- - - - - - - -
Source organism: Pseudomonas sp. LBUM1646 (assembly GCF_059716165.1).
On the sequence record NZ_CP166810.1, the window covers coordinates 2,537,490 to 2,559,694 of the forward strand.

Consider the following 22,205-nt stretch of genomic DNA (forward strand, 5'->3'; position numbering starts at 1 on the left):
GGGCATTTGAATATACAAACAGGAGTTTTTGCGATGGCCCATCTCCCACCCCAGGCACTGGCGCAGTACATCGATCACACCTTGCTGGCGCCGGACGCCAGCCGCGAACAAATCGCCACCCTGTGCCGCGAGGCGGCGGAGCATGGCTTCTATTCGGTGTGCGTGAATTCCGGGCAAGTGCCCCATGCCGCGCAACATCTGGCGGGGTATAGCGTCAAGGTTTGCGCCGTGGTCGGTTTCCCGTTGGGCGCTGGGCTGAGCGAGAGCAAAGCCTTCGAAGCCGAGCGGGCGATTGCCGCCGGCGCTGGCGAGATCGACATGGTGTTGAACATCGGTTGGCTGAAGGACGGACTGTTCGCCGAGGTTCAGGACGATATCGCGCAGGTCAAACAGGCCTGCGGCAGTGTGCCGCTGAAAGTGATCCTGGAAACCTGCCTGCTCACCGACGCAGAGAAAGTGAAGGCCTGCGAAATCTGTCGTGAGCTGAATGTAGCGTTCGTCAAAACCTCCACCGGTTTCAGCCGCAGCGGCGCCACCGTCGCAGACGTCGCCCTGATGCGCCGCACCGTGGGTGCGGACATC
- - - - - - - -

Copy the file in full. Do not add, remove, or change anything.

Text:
Source organism: Pseudomonas sp. LBUM1646 (assembly GCF_059716165.1).
On the sequence record NZ_CP166810.1, the window covers coordinates 2,537,490 to 2,559,694 of the forward strand.

Consider the following 22,205-nt stretch of genomic DNA (forward strand, 5'->3'; position numbering starts at 1 on the left):
GGGCATTTGAATATACAAACAGGAGTTTTTGCGATGGCCCATCTCCCACCCCAGGCACTGGCGCAGTACATCGATCACACCTTGCTGGCGCCGGACGCCAGCCGCGAACAAATCGCCACCCTGTGCCGCGAGGCGGCGGAGCATGGCTTCTATTCGGTGTGCGTGAATTCCGGGCAAGTGCCCCATGCCGCGCAACATCTGGCGGGGTATAGCGTCAAGGTTTGCGCCGTGGTCGGTTTCCCGTTGGGCGCTGGGCTGAGCGAGAGCAAAGCCTTCGAAGCCGAGCGGGCGATTGCCGCCGGCGCTGGCGAGATCGACATGGTGTTGAACATCGGTTGGCTGAAGGACGGACTGTTCGCCGAGGTTCAGGACGATATCGCGCAGGTCAAACAGGCCTGCGGCAGTGTGCCGCTGAAAGTGATCCTGGAAACCTGCCTGCTCACCGACGCAGAGAAAGTGAAGGCCTGCGAAATCTGTCGTGAGCTGAATGTAGCGTTCGTCAAAACCTCCACCGGTTTCAGCCGCAGCGGCGCCACCGTCGCAGACGTCGCCCTGATGCGCCGCACCGTGGGTGCGGACATC